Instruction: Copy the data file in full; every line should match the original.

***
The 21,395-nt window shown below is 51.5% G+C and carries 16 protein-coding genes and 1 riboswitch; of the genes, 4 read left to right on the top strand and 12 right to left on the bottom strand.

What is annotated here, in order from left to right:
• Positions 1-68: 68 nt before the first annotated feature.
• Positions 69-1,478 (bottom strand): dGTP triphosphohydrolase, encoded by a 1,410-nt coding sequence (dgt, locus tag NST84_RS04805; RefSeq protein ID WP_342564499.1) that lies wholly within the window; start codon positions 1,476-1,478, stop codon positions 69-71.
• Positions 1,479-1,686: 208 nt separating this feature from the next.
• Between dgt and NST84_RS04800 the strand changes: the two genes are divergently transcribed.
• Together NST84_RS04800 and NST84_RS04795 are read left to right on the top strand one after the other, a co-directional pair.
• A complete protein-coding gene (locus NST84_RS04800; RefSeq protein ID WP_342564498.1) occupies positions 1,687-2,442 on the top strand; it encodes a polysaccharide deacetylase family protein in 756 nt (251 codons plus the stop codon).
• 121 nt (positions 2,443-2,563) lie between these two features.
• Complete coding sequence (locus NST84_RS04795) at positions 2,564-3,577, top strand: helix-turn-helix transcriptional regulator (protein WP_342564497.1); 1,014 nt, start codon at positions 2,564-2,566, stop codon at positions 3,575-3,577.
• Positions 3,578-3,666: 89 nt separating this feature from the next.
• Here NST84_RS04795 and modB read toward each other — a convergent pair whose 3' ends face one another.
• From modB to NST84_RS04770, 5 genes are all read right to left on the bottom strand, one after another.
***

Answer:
The 21,395-nt window shown below is 51.5% G+C and carries 16 protein-coding genes and 1 riboswitch; of the genes, 4 read left to right on the top strand and 12 right to left on the bottom strand.

What is annotated here, in order from left to right:
• Positions 1-68: 68 nt before the first annotated feature.
• Positions 69-1,478 (bottom strand): dGTP triphosphohydrolase, encoded by a 1,410-nt coding sequence (dgt, locus tag NST84_RS04805; RefSeq protein ID WP_342564499.1) that lies wholly within the window; start codon positions 1,476-1,478, stop codon positions 69-71.
• Positions 1,479-1,686: 208 nt separating this feature from the next.
• Between dgt and NST84_RS04800 the strand changes: the two genes are divergently transcribed.
• Together NST84_RS04800 and NST84_RS04795 are read left to right on the top strand one after the other, a co-directional pair.
• A complete protein-coding gene (locus NST84_RS04800; RefSeq protein ID WP_342564498.1) occupies positions 1,687-2,442 on the top strand; it encodes a polysaccharide deacetylase family protein in 756 nt (251 codons plus the stop codon).
• 121 nt (positions 2,443-2,563) lie between these two features.
• Complete coding sequence (locus NST84_RS04795) at positions 2,564-3,577, top strand: helix-turn-helix transcriptional regulator (protein WP_342564497.1); 1,014 nt, start codon at positions 2,564-2,566, stop codon at positions 3,575-3,577.
• Positions 3,578-3,666: 89 nt separating this feature from the next.
• Here NST84_RS04795 and modB read toward each other — a convergent pair whose 3' ends face one another.
• From modB to NST84_RS04770, 5 genes are all read right to left on the bottom strand, one after another.